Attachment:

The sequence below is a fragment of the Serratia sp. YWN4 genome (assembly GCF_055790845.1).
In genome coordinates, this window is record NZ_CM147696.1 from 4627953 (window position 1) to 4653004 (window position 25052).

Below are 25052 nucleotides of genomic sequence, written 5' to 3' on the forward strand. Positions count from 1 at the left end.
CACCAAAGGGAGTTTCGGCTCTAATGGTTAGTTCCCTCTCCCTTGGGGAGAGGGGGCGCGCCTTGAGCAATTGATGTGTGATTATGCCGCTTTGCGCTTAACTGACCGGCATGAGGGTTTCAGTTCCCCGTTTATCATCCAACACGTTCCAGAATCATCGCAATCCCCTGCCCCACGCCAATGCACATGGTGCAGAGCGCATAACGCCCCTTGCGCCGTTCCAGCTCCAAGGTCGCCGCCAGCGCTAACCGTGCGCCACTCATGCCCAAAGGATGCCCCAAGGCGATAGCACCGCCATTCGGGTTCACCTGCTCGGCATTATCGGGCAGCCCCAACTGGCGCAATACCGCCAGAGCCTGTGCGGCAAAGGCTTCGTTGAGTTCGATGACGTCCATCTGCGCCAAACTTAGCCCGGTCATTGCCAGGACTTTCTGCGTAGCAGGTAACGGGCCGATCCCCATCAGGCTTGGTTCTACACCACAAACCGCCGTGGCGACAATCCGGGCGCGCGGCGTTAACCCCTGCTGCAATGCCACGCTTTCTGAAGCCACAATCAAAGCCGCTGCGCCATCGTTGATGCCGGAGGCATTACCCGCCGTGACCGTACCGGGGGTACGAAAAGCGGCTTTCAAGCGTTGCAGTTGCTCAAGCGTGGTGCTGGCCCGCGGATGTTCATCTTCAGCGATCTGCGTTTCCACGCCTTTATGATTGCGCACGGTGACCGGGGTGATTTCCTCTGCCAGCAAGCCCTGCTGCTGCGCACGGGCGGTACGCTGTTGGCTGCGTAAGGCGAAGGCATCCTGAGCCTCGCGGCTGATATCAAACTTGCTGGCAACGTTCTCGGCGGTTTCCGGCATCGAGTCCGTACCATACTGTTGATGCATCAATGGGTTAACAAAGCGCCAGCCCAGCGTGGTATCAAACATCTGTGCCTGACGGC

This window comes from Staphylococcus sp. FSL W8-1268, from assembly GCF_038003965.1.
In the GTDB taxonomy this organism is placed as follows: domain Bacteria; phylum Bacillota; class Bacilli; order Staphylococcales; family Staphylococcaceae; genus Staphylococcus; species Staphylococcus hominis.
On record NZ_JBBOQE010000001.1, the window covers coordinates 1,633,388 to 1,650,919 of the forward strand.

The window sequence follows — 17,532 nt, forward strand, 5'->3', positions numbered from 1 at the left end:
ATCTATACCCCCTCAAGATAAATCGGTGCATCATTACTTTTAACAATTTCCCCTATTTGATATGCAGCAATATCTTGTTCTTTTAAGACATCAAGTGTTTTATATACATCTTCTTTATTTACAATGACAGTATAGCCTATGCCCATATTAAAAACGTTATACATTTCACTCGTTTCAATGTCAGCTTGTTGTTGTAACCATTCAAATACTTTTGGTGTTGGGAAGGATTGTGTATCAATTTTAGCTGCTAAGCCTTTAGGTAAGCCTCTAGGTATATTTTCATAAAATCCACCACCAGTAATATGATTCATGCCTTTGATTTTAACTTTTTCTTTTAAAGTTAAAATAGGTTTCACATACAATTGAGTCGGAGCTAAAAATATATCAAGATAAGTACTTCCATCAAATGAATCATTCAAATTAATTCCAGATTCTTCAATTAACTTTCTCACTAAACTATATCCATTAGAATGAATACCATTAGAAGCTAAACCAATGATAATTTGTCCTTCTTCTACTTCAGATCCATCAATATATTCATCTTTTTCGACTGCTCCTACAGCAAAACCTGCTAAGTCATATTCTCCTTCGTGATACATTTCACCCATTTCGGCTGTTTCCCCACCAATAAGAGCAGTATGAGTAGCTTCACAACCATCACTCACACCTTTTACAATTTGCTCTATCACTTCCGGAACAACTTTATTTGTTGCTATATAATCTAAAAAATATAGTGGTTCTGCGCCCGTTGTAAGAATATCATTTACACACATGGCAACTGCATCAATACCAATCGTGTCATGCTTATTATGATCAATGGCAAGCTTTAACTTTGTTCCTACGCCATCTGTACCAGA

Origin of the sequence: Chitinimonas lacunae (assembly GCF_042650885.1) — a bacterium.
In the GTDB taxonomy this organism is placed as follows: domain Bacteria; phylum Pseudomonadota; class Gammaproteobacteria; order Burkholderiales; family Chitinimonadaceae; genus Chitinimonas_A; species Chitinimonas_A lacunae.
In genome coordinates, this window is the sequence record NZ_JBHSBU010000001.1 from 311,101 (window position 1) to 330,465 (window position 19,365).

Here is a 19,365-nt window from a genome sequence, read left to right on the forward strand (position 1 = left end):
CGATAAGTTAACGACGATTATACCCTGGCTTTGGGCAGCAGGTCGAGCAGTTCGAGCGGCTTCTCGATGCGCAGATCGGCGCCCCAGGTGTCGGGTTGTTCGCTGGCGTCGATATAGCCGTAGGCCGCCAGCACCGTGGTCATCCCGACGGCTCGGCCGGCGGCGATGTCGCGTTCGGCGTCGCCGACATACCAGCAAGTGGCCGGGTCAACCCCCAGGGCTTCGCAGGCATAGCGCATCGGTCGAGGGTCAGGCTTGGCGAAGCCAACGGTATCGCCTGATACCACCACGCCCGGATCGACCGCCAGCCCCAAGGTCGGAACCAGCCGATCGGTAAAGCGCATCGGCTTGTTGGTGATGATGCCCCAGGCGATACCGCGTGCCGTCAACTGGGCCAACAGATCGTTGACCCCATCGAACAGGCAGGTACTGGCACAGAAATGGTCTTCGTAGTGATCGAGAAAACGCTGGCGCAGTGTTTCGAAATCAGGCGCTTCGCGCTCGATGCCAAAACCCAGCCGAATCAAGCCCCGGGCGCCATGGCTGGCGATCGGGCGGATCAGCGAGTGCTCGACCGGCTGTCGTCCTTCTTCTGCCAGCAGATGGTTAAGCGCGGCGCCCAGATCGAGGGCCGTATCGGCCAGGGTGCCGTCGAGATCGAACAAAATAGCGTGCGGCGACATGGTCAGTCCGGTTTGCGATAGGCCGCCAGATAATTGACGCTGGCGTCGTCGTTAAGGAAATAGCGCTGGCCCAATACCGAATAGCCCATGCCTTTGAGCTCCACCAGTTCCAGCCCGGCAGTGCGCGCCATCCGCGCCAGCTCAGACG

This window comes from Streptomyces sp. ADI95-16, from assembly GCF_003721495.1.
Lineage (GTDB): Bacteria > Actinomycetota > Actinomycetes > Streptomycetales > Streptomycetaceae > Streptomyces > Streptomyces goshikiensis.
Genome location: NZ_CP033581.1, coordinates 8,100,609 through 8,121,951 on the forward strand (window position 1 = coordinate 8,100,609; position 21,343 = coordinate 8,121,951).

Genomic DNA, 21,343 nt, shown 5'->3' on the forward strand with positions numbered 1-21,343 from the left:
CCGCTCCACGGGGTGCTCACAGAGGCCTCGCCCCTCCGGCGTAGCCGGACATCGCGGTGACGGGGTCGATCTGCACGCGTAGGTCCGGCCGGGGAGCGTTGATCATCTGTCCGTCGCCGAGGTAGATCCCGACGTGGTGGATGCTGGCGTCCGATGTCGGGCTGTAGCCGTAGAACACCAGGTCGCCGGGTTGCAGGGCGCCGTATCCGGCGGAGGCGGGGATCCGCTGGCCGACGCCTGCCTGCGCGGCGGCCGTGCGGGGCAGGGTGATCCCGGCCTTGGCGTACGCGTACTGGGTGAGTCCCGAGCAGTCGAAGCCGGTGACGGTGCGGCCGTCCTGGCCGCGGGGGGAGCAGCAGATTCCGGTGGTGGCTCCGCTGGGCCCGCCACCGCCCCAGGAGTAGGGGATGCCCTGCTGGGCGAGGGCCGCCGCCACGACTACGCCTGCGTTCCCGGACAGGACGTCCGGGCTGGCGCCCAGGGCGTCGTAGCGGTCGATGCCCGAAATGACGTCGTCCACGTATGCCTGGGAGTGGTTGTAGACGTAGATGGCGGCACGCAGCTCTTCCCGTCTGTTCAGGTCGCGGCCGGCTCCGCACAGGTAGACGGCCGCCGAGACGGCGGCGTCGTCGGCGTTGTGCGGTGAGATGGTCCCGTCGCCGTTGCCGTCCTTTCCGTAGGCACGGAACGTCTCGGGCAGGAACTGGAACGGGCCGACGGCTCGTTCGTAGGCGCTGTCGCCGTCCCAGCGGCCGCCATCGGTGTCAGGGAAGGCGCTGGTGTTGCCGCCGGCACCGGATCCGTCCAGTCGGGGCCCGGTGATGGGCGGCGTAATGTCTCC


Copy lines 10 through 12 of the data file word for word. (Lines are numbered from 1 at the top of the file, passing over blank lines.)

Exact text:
Origin of the sequence: Chitinimonas lacunae (assembly GCF_042650885.1) — a bacterium.
In the GTDB taxonomy this organism is placed as follows: domain Bacteria; phylum Pseudomonadota; class Gammaproteobacteria; order Burkholderiales; family Chitinimonadaceae; genus Chitinimonas_A; species Chitinimonas_A lacunae.
In genome coordinates, this window is the sequence record NZ_JBHSBU010000001.1 from 311,101 (window position 1) to 330,465 (window position 19,365).